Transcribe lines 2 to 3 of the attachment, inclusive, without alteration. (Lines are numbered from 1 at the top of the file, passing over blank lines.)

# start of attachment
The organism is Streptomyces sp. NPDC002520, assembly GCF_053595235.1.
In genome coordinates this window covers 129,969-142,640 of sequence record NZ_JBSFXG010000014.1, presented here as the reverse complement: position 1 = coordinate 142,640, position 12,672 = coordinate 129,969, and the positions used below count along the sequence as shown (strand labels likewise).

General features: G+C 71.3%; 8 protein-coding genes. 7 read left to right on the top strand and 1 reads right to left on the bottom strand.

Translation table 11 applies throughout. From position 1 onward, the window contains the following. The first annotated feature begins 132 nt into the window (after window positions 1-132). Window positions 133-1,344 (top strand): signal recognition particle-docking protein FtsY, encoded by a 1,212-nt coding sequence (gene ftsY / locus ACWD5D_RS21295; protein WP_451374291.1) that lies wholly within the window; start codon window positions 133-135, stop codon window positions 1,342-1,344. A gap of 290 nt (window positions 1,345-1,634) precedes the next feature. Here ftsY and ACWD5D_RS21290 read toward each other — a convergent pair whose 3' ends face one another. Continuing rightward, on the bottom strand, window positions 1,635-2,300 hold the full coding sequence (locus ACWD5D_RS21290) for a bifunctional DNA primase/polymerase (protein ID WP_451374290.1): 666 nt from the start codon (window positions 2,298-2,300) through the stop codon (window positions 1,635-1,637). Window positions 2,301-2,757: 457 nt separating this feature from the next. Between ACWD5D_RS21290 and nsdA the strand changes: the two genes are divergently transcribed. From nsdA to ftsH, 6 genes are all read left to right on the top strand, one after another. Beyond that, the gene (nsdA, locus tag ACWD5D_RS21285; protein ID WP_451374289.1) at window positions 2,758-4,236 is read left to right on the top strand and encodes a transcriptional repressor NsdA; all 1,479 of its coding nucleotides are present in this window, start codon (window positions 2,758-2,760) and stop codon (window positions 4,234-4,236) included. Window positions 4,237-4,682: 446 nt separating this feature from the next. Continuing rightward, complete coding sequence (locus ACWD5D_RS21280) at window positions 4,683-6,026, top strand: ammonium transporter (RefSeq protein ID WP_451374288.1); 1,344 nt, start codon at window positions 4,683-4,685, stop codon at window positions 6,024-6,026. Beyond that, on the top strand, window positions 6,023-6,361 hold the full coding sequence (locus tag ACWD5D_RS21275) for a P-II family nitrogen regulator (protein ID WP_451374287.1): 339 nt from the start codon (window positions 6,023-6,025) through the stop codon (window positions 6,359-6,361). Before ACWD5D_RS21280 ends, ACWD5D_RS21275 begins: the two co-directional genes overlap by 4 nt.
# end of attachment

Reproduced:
In genome coordinates this window covers 129,969-142,640 of sequence record NZ_JBSFXG010000014.1, presented here as the reverse complement: position 1 = coordinate 142,640, position 12,672 = coordinate 129,969, and the positions used below count along the sequence as shown (strand labels likewise).

General features: G+C 71.3%; 8 protein-coding genes. 7 read left to right on the top strand and 1 reads right to left on the bottom strand.